MORE than 200 militants who had been driven out of Bajaur by the military operation there crossed back from Afghanistan's Kunar province on Thursday to launch an attack. The incident was worryingly reminiscent of the June 1 attack in Upper Dir by Taliban who had been driven out of Swat and sought refuge in Afghanistan. Over 200 of them crossed over from Kunar and managed to engage Pakistani security forces for several days. The most obvious message from these incidents is that while Pakistan continues to be accused of providing safe havens to militants launching strikes in Afghanistan, the movement is increasingly taking place in both directions. Coalition and Afghan security forces are failing to capture those fleeing operations in Pakistan or to prevent them from returning across the border. The joint 'hammer and anvil' strategy of driving militants out of sanctuaries into the arms of troops on the other side has not worked.

The Pakistan military has been objecting to the redeployment of coalition troops away from Kunar province in recent months, which was carried out in line with the new American strategy of prioritising the protection of more heavily populated areas. Although claims were made from the other side that border security would not be sacrificed, these recent incidents have supported Pakistani objections. Aside from the obvious threat to Pakistani lives, they will also impact the military's ability to focus on North Waziristan, from where the US is concerned militants are launching strikes in the opposite direction. On his visit to Pakistan last week, President Karzai said he was willing to take action to stop cross-border incidents, as long as evidence was provided and Pakistan did the same. This is a moment for both sides to accept that they have work to do. Pakistan needs to clamp down on militants based here launching attacks in Afghanistan, and coalition and Afghan forces must accept that they have also failed to keep up their end of the deal.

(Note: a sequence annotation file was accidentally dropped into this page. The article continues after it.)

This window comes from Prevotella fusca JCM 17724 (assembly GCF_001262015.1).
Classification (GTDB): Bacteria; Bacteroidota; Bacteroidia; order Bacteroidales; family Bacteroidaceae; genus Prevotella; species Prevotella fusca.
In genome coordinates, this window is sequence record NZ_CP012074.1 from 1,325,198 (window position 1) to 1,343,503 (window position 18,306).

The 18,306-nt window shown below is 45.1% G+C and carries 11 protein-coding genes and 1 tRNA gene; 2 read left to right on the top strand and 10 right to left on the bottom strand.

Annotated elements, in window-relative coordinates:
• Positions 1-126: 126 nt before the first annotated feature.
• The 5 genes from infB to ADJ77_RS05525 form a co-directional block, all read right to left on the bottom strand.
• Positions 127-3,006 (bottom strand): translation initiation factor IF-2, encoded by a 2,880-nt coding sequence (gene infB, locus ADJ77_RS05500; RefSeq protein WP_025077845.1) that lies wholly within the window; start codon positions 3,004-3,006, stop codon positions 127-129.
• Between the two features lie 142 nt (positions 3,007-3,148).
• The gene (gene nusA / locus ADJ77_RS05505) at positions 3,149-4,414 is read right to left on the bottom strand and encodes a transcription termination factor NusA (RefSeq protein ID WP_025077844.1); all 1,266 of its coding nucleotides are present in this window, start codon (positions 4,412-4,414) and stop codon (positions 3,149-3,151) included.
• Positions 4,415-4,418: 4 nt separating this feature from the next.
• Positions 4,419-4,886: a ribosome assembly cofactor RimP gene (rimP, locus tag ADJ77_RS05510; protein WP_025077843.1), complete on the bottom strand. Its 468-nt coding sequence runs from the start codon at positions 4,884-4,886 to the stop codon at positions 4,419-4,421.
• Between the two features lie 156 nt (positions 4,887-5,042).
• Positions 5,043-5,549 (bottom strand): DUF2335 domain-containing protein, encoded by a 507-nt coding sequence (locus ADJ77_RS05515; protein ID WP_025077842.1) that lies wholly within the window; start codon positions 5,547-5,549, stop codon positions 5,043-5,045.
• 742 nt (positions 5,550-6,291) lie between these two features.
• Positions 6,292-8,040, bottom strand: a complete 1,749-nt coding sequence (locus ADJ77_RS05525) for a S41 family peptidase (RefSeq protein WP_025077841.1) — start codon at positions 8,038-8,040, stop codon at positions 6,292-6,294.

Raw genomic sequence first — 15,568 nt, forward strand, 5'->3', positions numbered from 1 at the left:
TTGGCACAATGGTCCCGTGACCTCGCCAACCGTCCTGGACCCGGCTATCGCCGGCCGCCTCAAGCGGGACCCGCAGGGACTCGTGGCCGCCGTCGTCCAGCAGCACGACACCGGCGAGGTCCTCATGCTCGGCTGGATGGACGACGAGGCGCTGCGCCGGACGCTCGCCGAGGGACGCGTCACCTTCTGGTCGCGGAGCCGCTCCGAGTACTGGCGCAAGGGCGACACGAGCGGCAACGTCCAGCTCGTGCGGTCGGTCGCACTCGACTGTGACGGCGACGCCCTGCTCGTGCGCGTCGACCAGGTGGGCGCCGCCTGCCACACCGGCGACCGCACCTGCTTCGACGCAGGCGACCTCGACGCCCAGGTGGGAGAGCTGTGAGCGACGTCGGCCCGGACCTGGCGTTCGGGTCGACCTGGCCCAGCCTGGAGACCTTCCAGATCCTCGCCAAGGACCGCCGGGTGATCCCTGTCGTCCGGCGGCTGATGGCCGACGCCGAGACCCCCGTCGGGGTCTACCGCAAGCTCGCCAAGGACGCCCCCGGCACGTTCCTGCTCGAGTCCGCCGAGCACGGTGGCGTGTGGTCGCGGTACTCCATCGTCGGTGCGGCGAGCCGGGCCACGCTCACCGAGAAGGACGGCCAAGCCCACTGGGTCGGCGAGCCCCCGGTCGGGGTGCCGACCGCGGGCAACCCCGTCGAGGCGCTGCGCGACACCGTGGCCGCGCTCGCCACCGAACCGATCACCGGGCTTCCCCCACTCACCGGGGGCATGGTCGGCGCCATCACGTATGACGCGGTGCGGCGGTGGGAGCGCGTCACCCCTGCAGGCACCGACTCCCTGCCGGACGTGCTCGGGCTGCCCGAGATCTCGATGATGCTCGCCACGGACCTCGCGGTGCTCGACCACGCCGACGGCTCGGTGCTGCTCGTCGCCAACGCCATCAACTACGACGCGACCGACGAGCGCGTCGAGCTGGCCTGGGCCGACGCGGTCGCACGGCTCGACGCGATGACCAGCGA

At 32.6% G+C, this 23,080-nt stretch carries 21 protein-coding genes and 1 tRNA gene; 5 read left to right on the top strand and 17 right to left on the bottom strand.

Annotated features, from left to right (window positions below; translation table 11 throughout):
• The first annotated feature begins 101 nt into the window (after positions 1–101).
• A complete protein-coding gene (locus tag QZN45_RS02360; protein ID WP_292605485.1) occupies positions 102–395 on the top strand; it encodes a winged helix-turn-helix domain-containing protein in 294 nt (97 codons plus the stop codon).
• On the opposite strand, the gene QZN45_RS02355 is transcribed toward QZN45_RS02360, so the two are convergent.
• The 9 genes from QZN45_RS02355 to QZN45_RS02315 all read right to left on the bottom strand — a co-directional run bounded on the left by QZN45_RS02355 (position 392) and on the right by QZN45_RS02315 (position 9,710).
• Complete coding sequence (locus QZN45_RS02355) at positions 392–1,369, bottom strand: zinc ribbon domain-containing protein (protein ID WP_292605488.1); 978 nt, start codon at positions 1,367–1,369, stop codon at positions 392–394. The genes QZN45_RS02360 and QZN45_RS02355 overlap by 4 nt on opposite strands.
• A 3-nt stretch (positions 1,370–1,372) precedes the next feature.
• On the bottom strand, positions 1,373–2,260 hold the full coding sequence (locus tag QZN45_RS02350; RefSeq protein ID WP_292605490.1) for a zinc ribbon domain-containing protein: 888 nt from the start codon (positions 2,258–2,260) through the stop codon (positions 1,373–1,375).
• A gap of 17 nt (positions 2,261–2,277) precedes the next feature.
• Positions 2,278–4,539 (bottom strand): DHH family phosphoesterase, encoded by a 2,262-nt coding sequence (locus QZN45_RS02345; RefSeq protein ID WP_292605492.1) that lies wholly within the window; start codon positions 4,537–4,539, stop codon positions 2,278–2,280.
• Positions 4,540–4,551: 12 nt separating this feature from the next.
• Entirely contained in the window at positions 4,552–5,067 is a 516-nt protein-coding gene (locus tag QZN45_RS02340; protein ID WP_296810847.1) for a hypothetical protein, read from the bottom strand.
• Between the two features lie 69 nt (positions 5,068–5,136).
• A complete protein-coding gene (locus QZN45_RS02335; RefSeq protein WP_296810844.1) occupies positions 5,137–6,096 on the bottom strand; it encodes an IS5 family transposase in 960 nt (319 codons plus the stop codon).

The incident also highlights that our own military operation in Bajaur was only partially successful. Despite the military's claims that the majority of the agency had been cleared, matters are slipping back into militant control. Even as IDPs make their way back, commanders Qari Ziaur Rahman and Maulvi Faqir Mohammad have re-emerged. The latter has once again launched his FM radio station in Bajaur. Reportedly pamphlets are being distributed, journalists are being threatened and targeted killings have been carried out. Combined with Thursday's raid, these are deeply worrying signs that the situation in the agency is once again taking a turn for the worse.

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